All posts in Culture

It only goes one way

If you didn’t think there’s a war going on for the hearts and minds of our country then consider the following from Instapundit. And this is deep in the heart of Texas.

Liberal activists (the ones who matter) understand intuitively (and Alinsky-ites consciously) that all means are not only available but also good when it benefits the cause.

Unfortunately the tide of history goes one direction. And it is dramatically worse with Obama at the helm, as inept as he is, because he provides the air support that is critical for the liberal troops on the ground to accomplish their broader goals.

From Instapundit:

JULY 13, 2012
HMM. THINK THERE ARE ANY POLITICS INVOLVED HERE? “The University of Texas at Austin has opened a fact-finding ‘inquiry’ into allegations of research misconduct against a tenured faculty member who concluded in a recent published study that children of same-sex couples may be at a disadvantage when it comes to certain forms of success in adulthood. While the university has not opened a formal investigation nor taken any action against Mark Regnerus, an associate professor of sociology at UT-Austin, the case has provoked spirited critiques of his methodology as well as allegations that the Texas sociologist was unduly influenced by two politically conservative organizations that helped fund his study.”

I don’t know if the study’s any good or not — but I’m positive that if it had found that children of gay couples do better, there would be no such inquiry, regardless of who had funded it. And the point here is mostly to warn other researchers that it’s just better not to look into certain subjects, or to come up with the wrong conclusions if you do.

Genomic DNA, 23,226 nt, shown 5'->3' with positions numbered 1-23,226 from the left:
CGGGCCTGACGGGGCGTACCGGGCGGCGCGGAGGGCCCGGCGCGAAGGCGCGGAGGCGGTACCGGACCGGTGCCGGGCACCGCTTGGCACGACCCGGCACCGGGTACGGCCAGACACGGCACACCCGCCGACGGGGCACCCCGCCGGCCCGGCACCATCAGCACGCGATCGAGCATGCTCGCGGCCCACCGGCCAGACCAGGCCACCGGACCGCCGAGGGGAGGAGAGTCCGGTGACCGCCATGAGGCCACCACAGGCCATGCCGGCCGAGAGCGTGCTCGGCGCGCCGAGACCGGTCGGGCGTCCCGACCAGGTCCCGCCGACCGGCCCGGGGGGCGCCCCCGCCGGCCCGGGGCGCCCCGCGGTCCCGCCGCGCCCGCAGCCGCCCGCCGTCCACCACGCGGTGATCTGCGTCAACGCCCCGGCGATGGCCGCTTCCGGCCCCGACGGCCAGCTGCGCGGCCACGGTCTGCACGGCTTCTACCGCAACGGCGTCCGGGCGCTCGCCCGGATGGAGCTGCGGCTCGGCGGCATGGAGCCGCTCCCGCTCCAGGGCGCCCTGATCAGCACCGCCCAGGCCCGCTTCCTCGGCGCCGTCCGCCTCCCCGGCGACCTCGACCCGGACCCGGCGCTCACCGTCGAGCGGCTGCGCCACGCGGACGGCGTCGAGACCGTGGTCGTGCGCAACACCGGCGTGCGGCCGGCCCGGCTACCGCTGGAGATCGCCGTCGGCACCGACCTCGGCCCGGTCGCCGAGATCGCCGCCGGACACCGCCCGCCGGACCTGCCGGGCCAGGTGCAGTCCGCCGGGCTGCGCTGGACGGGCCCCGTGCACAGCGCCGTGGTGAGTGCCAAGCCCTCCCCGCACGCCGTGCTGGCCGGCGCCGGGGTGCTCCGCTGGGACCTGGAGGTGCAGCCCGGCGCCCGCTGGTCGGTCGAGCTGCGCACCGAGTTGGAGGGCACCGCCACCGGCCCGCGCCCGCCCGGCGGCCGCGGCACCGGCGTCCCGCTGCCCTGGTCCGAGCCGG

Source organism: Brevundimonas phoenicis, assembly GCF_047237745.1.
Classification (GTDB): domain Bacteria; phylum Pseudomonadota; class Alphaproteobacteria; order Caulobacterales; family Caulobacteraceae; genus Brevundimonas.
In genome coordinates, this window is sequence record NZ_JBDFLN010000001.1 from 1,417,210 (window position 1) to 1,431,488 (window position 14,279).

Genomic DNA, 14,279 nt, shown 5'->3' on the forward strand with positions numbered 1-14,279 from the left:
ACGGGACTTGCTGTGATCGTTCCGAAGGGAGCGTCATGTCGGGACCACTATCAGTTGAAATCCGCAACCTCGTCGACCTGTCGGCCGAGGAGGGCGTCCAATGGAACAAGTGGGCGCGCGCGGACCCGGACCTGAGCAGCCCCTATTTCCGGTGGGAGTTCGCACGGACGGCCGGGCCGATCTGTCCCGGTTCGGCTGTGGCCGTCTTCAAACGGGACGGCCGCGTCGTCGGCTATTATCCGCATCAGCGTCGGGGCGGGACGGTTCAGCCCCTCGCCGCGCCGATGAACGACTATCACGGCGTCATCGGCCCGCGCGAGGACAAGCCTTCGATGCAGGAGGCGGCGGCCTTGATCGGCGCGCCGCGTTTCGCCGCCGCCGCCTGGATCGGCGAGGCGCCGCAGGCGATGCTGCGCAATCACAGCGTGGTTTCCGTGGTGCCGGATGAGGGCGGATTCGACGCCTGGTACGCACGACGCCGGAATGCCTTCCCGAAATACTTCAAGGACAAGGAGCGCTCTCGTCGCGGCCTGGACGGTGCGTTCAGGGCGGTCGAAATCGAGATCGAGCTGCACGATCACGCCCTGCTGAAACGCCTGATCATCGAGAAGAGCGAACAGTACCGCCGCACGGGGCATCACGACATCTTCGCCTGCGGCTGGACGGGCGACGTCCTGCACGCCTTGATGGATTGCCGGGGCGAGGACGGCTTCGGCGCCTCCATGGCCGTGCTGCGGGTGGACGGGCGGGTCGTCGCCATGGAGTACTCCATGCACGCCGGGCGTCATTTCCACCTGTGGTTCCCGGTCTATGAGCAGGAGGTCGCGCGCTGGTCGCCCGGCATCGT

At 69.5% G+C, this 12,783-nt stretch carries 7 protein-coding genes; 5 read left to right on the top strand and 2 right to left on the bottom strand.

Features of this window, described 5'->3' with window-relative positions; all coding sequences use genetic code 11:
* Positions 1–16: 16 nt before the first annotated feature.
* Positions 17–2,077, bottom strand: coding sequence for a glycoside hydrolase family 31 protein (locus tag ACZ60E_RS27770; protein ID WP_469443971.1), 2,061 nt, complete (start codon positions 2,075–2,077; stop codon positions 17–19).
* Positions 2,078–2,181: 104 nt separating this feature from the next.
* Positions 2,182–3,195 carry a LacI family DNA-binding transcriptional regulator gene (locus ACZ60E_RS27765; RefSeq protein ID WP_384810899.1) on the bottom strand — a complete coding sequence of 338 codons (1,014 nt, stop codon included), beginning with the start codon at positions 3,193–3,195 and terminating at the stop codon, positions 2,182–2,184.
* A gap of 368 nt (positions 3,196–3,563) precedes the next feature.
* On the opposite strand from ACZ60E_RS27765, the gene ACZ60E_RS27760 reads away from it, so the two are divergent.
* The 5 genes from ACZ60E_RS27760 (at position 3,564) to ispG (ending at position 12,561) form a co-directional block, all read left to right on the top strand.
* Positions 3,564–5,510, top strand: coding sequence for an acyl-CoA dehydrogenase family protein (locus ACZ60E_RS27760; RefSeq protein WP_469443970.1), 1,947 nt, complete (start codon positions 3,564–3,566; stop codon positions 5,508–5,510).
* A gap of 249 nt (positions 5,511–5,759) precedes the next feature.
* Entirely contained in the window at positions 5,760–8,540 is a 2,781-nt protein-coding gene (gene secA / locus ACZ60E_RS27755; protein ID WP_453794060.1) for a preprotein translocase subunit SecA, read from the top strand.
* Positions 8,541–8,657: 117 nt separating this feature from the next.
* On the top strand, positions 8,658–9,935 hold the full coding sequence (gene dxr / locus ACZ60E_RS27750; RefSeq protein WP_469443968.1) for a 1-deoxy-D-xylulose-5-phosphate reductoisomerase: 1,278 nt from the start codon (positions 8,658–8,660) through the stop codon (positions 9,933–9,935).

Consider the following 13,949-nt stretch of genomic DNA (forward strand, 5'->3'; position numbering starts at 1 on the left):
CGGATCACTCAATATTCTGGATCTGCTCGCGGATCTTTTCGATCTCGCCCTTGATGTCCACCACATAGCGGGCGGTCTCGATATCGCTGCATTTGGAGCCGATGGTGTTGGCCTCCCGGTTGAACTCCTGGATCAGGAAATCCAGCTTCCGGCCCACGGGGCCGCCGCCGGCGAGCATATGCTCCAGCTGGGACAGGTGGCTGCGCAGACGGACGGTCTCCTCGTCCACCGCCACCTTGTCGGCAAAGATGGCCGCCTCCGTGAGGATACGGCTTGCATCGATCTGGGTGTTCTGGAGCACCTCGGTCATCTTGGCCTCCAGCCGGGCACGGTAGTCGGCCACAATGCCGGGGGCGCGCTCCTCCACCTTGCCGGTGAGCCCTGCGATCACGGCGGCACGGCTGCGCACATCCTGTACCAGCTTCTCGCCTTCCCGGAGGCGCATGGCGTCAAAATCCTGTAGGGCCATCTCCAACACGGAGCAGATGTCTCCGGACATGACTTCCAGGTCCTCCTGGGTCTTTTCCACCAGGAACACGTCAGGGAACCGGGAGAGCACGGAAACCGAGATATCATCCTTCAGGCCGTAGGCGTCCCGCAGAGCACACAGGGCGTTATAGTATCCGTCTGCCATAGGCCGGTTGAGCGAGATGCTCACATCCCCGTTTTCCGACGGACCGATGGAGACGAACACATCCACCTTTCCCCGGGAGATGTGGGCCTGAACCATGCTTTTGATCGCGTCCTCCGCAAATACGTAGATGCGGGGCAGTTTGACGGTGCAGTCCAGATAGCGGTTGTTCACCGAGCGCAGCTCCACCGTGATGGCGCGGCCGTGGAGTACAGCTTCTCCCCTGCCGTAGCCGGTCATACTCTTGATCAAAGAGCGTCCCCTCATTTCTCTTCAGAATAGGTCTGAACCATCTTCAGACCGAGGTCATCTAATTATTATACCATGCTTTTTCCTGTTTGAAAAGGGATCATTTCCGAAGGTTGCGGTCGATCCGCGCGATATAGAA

And my advice to conservative activists is to lodge scientific misconduct complaints against the authors of all those “conservatives are dumb and crazy” studies that come up, most of which are no better than this. If we’re going to go after junk science on political grounds, nobody should be safe.

Some good points about the risk of Condi as VP

From National Review.

Is the Socialization of America Economically Impossible?

Brandon Smith at Alt-Market has written a very interesting piece that is turning up across the web.  His bottom line is that socialism is bankrupt as a system and the United States is already insolvent.

Unfortunately I don’t agree that Obamacare couldn’t be implemented or that we couldn’t as a country go a lot farther down the road towards socialism.  To buy into the argument as a practical matter is to invite a lot of pain on the belief that purity of reason always prevails.  In fact it rarely does, and it certainly does not in the short run.

That said, I would encourage you to read his article.  His premise is spot on and his conclusions are logical and, apart from the timing component, mostly correct.  Smith:

I understand the dream of the common socialist.  I was, after all, once a Democrat.  I understand the disparity created in our society by corporatism (not capitalism, though some foolish socialists see them as exactly the same).  I understand the drive and the desire to help other human beings, especially those in dire need, and the tendency to see government as the ultimate solution to all our problems.  That said, let’s be honest; government is in the end just a tool used by one group or another to implement a particular methodology or set of principles.  Unfortunately, what most socialists today don’t seem to understand is that no matter what strategies they devise, they will NEVER have control.  And, those they wish to help will be led to suffer, because the establishment does not care about them, or you.  The establishment does not think of what it can give, it thinks about what it can take.  Socialism, in the minds of the elites, is a con-game which allows them to quarry the favor of the serfs, and nothing more.